For the first several years of my life, I lived on a saltwater farm a sand dune or two away from Cape Cod Bay. Remarkably , I remember my father putting me in an empty sheep stall for safety, while he did the chores. I can't have been older than 15 months, but the scent of hay and the soft sounds of the sheep, and chickens, and cow are remembered with a profound sense of total contentment.
As I got to the older toddler stage, my father said he never worried about where I was - because all I did was patiently walk behind the chickens, arms outstretched, for hours. It didn't seem to be a desire to hold them as much as be a part of the flock.
I not only adore chickens, but their eggs to me are the most perfect food in the world - and beautiful, as well. I never jumped on the "one egg a week" bandwagon, because I figured you couldn't get anything so perfect, so simple, so organic and have it be bad for you.
For years I've had an omelet or two a week, maybe two gently fried eggs, or the soft boiled egg with buttery toast fingers, but lately I've swung over again to the frittata. The Italian method of cooking frittatas on low heat seem to keep the eggy batter very tender, as opposed to the quick high heat used with omelets. And it's versatile : a few strips of cooked bacon and a handful of fresh rapini are just as lovely as a cup of fresh asparagus and a sprinkle of fresh dill. Frittatas are cooked in olive oil, not butter, with a spoonful of grated parmesan stirred into the eggs, so they feel quite substantial. As soon as the first summer tomatoes arrive, I can imagine a basil-and-tomato frittata with a fair amount of excitement. Anyway, here's the recipes - enjoy!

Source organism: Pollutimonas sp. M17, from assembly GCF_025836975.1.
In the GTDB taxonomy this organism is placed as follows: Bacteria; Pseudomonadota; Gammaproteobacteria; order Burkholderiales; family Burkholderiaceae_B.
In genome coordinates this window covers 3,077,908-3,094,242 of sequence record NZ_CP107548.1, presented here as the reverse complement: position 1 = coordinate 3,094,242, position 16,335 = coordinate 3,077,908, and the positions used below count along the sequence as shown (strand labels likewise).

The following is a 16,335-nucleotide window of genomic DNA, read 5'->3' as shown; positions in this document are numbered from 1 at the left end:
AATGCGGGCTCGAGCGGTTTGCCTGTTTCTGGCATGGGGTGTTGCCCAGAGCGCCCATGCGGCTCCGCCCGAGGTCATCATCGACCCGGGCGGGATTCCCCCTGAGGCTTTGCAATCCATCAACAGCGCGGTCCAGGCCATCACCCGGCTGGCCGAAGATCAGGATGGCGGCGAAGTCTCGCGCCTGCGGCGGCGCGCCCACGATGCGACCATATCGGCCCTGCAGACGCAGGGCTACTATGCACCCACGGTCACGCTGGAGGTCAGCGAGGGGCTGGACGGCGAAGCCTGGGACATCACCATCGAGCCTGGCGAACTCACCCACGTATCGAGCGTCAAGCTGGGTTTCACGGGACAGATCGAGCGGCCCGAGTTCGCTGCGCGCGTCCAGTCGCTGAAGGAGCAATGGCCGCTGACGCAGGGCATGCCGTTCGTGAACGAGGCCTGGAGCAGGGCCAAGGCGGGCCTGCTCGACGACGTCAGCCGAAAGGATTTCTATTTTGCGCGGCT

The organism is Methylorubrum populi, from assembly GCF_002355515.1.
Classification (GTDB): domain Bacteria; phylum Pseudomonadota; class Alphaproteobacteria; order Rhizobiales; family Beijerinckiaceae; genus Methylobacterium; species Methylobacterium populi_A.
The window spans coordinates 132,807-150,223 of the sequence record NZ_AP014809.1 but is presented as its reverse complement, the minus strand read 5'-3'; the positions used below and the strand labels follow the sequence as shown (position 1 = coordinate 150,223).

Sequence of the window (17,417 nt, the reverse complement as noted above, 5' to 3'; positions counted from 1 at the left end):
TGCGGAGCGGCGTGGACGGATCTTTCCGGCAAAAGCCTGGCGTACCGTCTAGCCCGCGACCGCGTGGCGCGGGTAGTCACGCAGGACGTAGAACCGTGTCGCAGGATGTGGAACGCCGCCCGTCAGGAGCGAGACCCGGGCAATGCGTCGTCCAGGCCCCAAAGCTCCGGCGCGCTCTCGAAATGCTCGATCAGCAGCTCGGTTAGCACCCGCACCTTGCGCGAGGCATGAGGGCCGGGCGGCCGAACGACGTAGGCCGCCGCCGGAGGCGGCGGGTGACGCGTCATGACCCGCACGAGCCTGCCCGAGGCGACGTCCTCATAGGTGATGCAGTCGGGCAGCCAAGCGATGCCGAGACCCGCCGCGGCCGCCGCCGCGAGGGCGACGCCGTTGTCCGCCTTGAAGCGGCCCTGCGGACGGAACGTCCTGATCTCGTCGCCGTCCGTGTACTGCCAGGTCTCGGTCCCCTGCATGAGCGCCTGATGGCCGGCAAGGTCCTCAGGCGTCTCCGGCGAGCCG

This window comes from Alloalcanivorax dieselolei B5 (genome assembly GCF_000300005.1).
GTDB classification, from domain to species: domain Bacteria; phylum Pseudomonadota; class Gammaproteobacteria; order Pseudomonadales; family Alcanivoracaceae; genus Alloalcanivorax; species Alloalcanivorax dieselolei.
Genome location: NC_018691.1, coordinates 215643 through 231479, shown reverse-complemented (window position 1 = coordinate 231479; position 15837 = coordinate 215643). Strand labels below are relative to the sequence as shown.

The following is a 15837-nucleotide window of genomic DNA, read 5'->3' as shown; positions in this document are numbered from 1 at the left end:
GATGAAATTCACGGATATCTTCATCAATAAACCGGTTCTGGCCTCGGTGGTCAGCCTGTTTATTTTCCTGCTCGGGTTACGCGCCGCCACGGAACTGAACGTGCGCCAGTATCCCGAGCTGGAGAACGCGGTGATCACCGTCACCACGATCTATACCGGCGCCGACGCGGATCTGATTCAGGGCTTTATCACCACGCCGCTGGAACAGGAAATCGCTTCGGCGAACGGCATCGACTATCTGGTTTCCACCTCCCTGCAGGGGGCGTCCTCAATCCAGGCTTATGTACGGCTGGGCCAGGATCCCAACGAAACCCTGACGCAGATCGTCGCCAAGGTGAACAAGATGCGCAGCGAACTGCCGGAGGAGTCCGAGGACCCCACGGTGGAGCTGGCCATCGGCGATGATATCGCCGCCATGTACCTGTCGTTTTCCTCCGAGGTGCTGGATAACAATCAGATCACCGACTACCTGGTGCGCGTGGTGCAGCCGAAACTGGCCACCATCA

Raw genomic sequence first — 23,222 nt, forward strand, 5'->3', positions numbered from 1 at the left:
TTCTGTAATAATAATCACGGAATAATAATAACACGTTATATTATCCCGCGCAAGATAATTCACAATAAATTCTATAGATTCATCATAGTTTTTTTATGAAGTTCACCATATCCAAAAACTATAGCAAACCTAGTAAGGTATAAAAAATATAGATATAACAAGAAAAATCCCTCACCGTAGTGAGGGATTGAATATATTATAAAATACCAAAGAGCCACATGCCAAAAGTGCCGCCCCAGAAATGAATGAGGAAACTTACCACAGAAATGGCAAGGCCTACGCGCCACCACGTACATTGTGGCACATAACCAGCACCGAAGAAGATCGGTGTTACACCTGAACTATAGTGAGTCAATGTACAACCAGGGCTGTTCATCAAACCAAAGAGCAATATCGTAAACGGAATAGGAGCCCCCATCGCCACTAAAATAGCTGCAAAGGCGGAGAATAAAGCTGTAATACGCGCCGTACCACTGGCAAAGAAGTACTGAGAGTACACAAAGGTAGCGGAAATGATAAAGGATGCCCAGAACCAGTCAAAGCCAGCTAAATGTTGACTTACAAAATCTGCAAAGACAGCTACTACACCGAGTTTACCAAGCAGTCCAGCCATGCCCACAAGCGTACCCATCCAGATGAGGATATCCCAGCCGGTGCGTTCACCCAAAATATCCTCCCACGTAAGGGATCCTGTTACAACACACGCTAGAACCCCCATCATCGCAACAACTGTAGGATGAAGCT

This recipe serves two, made in an omelet pan, and cut, traditionally, into quarters, two per person.
Asparagus Frittata with fresh dill
1 T. olive oil
1 cup sliced fresh asparagus
4 large eggs
1 T. finely grated parmesan cheese
1 t. minced fresh dill
kosher salt and freshly cracked pepper
Heat omelet pan and olive oil on medium low. Add the asparagus and cook until tender. While the asparagus is cooking, beat the eggs, dill, and parmesan together well, then pour over the cooked asparagus. As it cooks, use the spatula to lift the edges of the frittata, so the uncooked egg flows to the hotter bottom part of the pan. While the top is still a little uncooked, place under a preheated broiler and cook very briefly, just until the egg is set.
Take off heat, let sit for a minute, then slide onto a plate and cut into quarters.
Rapini and Bacon frittata
a few strips of thick cut bacon, cut into 1 1/2 inch pieces and cooked, then set aside.
1 cup rapini, cut into strips
1 T. olive oil
4 large eggs, beaten well
1 T. grated parmesan
salt and pepper as needed
Heat the olive oil, then add the cooked bacon and the rapini and cook for two minutes.
Add the parmesan to the eggs, beat again, and pour over the bacon and rapini. Again, lift the edges of the frittata and let the uncooked egg mixture flow to the bottom of the pan. While the top is not quite set, slide under a preheated broiler and cook just until set. (about a minute).
Slide onto a plate, let cool a minute, then cut into the traditional quarters, then dig in.
On the blog a year ago:
Dark Chocolate and Coconut pudding - dairy free!